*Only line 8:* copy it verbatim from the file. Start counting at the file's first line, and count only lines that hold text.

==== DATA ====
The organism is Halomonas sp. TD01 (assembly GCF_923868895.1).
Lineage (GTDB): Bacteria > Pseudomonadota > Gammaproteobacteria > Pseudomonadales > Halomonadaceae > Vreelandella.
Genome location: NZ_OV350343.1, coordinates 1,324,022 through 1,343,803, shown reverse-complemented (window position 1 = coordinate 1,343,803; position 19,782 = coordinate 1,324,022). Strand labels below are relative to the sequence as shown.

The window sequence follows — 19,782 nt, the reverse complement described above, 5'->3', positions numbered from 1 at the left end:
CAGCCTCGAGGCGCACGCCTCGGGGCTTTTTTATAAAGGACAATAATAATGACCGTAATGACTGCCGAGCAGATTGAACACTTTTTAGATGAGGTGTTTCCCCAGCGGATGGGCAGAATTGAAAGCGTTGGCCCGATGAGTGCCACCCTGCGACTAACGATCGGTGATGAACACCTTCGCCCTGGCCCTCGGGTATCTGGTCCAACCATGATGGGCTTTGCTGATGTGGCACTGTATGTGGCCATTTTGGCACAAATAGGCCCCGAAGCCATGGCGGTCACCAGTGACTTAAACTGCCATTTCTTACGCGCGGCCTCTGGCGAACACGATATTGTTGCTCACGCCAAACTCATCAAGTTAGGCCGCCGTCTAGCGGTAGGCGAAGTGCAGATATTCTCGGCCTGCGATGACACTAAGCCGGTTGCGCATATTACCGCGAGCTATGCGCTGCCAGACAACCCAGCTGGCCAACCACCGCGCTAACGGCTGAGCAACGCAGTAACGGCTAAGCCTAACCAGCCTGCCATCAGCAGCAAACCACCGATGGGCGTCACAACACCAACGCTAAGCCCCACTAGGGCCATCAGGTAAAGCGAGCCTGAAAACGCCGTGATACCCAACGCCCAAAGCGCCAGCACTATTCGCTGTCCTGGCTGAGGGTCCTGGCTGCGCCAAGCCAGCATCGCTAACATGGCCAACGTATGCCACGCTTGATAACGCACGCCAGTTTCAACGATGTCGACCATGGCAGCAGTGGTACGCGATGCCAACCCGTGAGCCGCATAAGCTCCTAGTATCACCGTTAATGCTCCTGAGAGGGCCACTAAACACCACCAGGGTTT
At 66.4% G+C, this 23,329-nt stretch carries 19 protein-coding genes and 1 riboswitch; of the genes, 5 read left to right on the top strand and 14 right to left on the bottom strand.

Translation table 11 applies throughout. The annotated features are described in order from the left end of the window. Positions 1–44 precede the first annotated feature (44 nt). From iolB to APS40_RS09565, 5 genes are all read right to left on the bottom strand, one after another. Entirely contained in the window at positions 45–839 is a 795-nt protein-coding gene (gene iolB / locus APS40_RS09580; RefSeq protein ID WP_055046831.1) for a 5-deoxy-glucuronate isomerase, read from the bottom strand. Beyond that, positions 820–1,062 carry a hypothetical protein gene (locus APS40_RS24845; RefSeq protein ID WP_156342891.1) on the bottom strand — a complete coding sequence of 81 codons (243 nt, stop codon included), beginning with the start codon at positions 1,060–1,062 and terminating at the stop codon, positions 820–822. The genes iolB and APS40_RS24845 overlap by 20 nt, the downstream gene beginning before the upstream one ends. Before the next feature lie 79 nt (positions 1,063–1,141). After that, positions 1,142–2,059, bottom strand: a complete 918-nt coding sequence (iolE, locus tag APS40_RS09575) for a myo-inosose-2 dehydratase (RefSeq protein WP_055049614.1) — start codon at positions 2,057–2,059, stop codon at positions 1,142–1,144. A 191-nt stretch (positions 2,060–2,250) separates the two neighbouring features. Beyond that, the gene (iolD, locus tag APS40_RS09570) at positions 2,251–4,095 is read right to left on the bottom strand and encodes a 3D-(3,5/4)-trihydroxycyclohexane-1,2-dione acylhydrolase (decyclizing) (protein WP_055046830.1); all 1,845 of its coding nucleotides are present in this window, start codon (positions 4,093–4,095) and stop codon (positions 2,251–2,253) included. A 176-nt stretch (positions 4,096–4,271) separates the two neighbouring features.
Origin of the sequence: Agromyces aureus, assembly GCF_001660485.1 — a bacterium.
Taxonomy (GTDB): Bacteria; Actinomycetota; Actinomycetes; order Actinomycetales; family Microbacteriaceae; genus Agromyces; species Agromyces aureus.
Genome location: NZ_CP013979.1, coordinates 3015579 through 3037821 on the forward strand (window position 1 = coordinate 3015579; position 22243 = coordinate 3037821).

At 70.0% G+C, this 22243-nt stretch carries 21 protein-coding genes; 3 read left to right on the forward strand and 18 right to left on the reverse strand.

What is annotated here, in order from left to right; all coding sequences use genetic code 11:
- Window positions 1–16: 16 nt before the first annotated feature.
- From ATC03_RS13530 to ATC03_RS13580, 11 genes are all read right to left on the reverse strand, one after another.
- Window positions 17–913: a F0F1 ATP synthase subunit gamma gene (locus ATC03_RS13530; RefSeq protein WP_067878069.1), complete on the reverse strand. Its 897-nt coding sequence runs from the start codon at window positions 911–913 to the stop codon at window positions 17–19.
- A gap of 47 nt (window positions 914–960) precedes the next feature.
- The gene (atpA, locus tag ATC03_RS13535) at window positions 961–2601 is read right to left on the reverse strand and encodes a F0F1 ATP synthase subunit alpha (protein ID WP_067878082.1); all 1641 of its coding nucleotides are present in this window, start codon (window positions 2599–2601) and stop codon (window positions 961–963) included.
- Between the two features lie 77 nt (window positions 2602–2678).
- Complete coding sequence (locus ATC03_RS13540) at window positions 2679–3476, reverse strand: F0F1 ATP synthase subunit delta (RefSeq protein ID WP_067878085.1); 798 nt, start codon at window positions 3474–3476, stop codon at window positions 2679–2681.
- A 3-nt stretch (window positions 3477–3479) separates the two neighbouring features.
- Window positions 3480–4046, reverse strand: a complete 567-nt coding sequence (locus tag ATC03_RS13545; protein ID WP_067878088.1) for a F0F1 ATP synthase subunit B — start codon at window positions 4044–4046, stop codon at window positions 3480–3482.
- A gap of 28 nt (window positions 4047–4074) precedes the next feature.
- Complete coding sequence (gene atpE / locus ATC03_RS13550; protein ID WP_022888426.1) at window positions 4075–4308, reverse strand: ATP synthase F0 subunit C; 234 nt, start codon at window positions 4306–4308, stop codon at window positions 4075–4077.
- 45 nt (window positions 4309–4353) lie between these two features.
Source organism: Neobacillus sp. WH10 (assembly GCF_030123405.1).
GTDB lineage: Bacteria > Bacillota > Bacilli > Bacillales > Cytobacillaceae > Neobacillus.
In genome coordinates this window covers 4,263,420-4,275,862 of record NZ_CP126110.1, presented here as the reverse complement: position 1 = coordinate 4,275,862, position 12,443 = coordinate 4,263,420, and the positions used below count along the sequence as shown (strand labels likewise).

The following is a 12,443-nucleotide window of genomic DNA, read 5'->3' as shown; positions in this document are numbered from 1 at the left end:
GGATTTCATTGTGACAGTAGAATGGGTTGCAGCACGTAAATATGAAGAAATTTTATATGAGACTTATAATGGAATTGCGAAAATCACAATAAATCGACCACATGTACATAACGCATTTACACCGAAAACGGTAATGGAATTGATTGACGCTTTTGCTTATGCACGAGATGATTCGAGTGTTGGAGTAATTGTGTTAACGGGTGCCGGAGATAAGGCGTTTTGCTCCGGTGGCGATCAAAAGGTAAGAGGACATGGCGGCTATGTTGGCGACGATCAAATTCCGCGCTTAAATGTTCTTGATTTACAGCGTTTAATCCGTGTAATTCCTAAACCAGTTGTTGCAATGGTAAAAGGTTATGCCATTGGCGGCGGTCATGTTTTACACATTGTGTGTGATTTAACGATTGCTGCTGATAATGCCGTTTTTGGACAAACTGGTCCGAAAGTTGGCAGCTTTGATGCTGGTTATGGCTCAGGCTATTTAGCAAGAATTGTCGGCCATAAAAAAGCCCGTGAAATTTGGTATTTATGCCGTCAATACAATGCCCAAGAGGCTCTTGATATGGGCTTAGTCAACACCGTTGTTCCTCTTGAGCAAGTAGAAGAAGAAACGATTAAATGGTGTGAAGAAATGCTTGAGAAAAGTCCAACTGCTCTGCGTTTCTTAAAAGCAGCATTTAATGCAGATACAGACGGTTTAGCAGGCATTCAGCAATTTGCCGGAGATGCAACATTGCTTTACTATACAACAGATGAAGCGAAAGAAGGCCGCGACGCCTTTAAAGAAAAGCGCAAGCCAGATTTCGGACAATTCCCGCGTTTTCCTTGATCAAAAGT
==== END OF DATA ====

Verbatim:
Origin of the sequence: Agromyces aureus, assembly GCF_001660485.1 — a bacterium.